The Motown Review, the fir., very first one was 94 one nighters. That's three months of living on a bus. Out of those 94 one nighters we had about three hotels stays. So it was actually sitting on that crowded bus with a 12 piece band and 8 or 9 acts, Little Stevie Wonder and, ah, who is now not little anymore. But he was our only child on the bus and he kept everybody excited.
Interviewer:
Go through who some of the performers were and how they must have matured and come together as acts.
Some of the performers and matured on this tour.
Reeves:
The day in, in, ah… The day in October that the bus actually pulled off we had a meeting, Berry was there, Mr. Gordy was there, Thomas Beans Bowles who's idea this whole tour was, was there of course and he also rode on the tour, he went along with everybody to make sure that things were carried. The artists who had hit records at that time and had world recognition were the Miracles, the Marvelettes and Mary Wells. Everyone else was an unknown. We had just had a _____ _____ ___ released and singing behind Marvin Gaye on "Stubborn Kind of Fellow", "Hitch Hike", "Pride and Joy". He was riding the crest of a, of a hit but not really there yet. And after, I think we introduced Kim Weston, the Contours, the Temptations were singing backup for Mary Wells that's before David Ruffin had joined the group. And, ah, we had, ah, I think that the, the list of artists. When we came back after those three months everybody record had hit. It's amazing how fast Motown grew. I was only a secretary there for nine months by the end of that nine months everybody was famous. Everybody had a record out. And I never looked back. I gave my job to three girls from secretarial college and I never looked back. We had a, a wonderful reception. It was amazing to go to different cities and find so many people who knew our music, who had actually heard the records and had waited to see us. And I'm still friends with a lot of those people that we met on that first tour, people were friendlier then, they loved more and they supported you even more than they do today. And we made good, a good impression because of Mr. Beans Bowles idea to put us all on a bus and have us tour.
Interviewer:
That tour ended at the Apollo.
Reeves:
It didn't end… it didn't end there… we went through there.
Interviewer:
That must have been one of the high points.
Reeves:
I, I remember going to the Apollo and being frightened out of my mind because there was this gentleman there by the name of Honey Cole from the Cole and Atkins dance team, a lot of people remember him from his movies that he made just before his demise. But he scared us. He was standing backstage, this tall, genius, he looked like a wizard, walked up to us and said, you little Hasta Street girls better get back to Detroit, if you're not good they're going to throw bottles and, and vegetables at you. I know two guys in the second row with lettuce just waiting if you're not good but you got time now to back out and go home. And he scared us so bad until we thought about it. But once we got on stage and sang - "Come And Get These Memories" they received us so well until I knew if you could make it at the Apollo you could make it anywhere.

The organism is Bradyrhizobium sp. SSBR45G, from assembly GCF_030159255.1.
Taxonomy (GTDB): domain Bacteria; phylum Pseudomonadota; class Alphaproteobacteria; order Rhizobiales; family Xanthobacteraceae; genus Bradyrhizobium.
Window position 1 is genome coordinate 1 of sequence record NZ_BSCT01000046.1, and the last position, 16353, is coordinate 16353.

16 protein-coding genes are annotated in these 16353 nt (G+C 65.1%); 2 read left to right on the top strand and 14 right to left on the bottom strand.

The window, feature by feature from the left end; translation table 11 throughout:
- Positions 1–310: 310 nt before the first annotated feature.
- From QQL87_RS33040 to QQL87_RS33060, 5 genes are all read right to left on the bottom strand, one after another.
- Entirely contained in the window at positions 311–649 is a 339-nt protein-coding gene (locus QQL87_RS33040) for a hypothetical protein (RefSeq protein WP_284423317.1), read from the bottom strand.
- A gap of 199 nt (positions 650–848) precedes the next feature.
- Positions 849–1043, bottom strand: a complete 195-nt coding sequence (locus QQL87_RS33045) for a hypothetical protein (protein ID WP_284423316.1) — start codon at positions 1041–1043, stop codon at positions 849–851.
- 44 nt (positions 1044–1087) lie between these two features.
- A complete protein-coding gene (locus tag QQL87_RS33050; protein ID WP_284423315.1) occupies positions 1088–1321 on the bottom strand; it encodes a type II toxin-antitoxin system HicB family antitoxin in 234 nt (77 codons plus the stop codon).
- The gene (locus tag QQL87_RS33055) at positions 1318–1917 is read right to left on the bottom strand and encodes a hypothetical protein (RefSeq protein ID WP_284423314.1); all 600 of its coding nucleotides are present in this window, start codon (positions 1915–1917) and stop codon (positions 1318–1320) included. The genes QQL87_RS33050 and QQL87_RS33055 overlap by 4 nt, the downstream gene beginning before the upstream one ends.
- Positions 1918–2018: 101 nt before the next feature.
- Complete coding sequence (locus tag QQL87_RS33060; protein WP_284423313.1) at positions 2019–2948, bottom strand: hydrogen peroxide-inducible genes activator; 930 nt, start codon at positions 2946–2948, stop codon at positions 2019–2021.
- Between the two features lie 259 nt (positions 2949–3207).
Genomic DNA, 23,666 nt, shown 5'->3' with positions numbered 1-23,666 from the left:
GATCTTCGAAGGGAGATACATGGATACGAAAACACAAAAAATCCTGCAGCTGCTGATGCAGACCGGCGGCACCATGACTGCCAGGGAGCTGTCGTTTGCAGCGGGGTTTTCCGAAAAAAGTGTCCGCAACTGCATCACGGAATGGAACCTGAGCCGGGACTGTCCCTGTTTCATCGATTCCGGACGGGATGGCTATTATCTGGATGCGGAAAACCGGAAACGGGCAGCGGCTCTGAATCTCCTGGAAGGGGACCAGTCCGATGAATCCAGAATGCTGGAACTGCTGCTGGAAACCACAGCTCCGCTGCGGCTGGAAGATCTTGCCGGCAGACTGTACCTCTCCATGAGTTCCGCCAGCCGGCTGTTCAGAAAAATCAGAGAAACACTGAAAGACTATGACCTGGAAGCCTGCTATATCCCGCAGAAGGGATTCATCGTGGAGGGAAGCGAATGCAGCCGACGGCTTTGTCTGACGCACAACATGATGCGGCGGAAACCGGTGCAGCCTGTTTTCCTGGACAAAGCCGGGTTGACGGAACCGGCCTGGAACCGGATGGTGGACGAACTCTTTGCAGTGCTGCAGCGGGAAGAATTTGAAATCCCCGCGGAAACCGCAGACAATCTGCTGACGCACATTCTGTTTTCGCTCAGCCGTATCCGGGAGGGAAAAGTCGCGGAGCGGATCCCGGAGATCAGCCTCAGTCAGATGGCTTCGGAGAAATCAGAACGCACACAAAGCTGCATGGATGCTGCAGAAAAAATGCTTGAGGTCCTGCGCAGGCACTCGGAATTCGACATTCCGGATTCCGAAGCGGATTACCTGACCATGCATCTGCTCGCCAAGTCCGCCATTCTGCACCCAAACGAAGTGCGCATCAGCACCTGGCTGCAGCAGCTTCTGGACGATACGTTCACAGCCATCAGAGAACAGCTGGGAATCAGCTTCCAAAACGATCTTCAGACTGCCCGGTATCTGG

Interviewer:
Marvin Gaye supposedly has had a problem with stage fright and being shy but to see him out in that show at the Apollo in '62, he's really getting down, it's hard to imagine. Is that right? Was it hard for him to perform?
Reeves:
Marvin always reminded me of, ah, Sam Cooke in a way because the way he looked and the way he sang, they had similar tender qualities about their voices to me, that's a personal opinion. And, ah, he's always been the kind of guy that you had to kind of watch after. If left on his own, he wouldn't have gone on stage so you had to go and check his dressing room from time to time and encourage him to either prepare that his time would be soon or to, come on Marvin, let's get on stage. We sang backup offstage for him a lot. And once in a while we'd go on stage with him but the majority of times he was left on his own. By the time we had arrived at the Apollo and that footage was made that we're so proud of, with all of us, our very first time at the Apollo, we had practiced with Marvin and we had taught him to do a few dance moved and we'd also encouraged him to open his eyes because he had the habit of singing with his eyes closed, basically because he's shy. And he has, he had like an abundance of talent and it was slowly discovered by the world but we knew that he was a genius. I did, personally, because he was one of the guys on my roster as the NR secretary. When we couldn't get Benny Benjamin for a session we called Marvin Gaye, I didn't know he was a singer. And later on when his background was revealed to me he had sang as a gospel in a gospel group. His father is a minister and Harvey Fuqua had had him also in a group and brought him to Motown. He had taken a job as a drummer and worked as a road drummer for Smokey Robinson. They toured a, a lot with this guy on drums who wore this straw hat on his head, kept a pipe, pipe in his mouth and wore these dark glasses, he wouldn't let you see his face. And then once he was discovered it was like a male Cinderella story, here comes this beautiful guy with all this talent and he shared it with the world.